A study commissioned by the Hamilton 2026 Bid Committee says that staging the Games would contribute between CAD300 million (£176 million/$224 million/€193 million) and CAD374 million (£219 million/$279 million/€240 million) to the city's gross domestic product.
Nationally, the economic impact is estimated to be between CAD996 million (£584 million/$744 million/€640 million) and CAD1.19 billion (£698 million/$889 million/€764 million).
Citing Games operations and investments in venues, it is foretasted that at least 14,210 person years of employment will be created in Canada should Hamilton host the multi-sport event, with 5,680 of those coming in Hamilton itself.
The report further outlines other benefits the Games could bring to the region, including accelerating improvements in transport infrastructure, boosting Hamilton's global brand and tourism industry, the potential for an Athletes' Village to be transformed into affordable housing and increasing community sports participation.
With the Hamilton 2026 Bid Committee insisting it is not seeking financial help from the City Government to build infrastructure for the Games, the report claims the City Government could actually save money, with outside investors providing the funds for projects it would otherwise be responsible for.
"Previous editions of the Games have seen the economic boost significantly exceed the total public funding (municipal, provincial, and federal) by a factor of up to 3.25", claims the report.
PricewaterhouseCoopers (PwC) Canada authored the report, which can be viewed in full here.
Previous Commonwealth Games have "accelerated urban regeneration efforts by 20 years" and led to a tourism bump of 25 per cent, it says - suggesting Hamilton could encounter the same.
Hamilton 2026 chair Louis Frapporti hailed the report as "validating" past suggestions that the Games can act as a stimulus package for the region following a coronavirus-related economic slowdown.
"Although only the first phase in our efforts to independently quantify the impacts of our 2026 Games hosting framework, PwC's report adds to the growing volume of evidence validating this initiative as a powerful tool in aid of regional recovery," Frapporti, said.
"When read in conjunction with the global values framework, and quite apart from our affordable housing initiative, the value proposition around 2026 as a multi sector accelerator is undeniable."
Hamilton is the clear frontrunner to host the 2026 Commonwealth Games, but the bid does not yet have Government support.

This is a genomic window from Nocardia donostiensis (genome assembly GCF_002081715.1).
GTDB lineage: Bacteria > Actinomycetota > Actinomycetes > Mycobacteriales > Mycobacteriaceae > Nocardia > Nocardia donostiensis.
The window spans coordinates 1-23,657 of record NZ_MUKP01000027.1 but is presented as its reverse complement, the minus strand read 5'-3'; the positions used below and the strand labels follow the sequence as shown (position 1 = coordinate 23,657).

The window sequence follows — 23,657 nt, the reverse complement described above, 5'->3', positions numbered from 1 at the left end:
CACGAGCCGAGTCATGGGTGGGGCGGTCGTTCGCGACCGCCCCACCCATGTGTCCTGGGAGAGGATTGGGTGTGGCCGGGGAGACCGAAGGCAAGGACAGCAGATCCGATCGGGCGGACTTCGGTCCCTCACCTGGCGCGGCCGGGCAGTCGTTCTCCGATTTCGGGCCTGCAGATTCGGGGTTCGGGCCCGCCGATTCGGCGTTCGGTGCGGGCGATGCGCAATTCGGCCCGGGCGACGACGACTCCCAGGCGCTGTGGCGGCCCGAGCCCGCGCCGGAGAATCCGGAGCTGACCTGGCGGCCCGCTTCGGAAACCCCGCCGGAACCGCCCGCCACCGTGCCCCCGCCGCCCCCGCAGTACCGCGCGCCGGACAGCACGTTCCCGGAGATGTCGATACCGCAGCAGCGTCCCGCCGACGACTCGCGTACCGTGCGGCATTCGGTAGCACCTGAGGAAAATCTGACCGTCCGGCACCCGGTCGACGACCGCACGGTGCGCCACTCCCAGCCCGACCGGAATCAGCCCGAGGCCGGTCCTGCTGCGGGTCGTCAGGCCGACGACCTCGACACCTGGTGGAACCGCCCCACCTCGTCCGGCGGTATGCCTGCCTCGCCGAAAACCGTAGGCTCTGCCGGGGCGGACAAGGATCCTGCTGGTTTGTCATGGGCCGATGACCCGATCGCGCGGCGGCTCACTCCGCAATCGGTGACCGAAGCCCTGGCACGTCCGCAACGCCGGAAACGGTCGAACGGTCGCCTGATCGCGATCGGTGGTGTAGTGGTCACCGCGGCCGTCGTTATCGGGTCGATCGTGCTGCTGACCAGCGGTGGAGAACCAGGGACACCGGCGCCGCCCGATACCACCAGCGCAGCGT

The Commonwealth Games Federation (CGF) had said Hamilton 2026 would need a commitment from municipal, provincial and federal partners before the end of September in order to maintain the "exclusive" backing it has given to the bid corporation and Commonwealth Sport Canada (CSC), but that deadline will not be met.
GCF chief executive David Grevemberg last month told insidethegames that the dedicated support for Hamilton 2026 could carry on beyond September, however.
Hamilton Mayor Fred Eisenberger has stated the Canadian city will work to "its own timelines" in deciding whether or not to formally support a bid to host the 2026 Commonwealth Games.
The initial plan was to bid for the 2030 Games, coinciding with the 100th anniversary of the first Commonwealth Games - then known as the "British Empire Games" - which Hamilton hosted, but after being formally chosen as CSC's preferred candidate city over Calgary in April, Hamilton was encouraged to pivot to 2026 as there is no clear alternative to host the Commonwealth Games in six years.
While the Hamilton 2026 Bid Committee is lobbying heavily for the city to endorse a Games bid, there are also those opposed to the idea.
The Bay Observer reports that one such individual, Kevin Gonci, has written to members of Hamilton City Council highlighting 15 cases of cities choosing not to bid to host the Commonwealth Games and suggesting that Ontario's third-biggest city should do the same.
Members of the Hamilton 2026 Bid Committee are to host a two-part virtual forum on September 30 and October 1 to discuss their proposals and answer public questions.
The first session will examine the Official Games Plan, with the second dedicated to affordable housing and the event's social impact.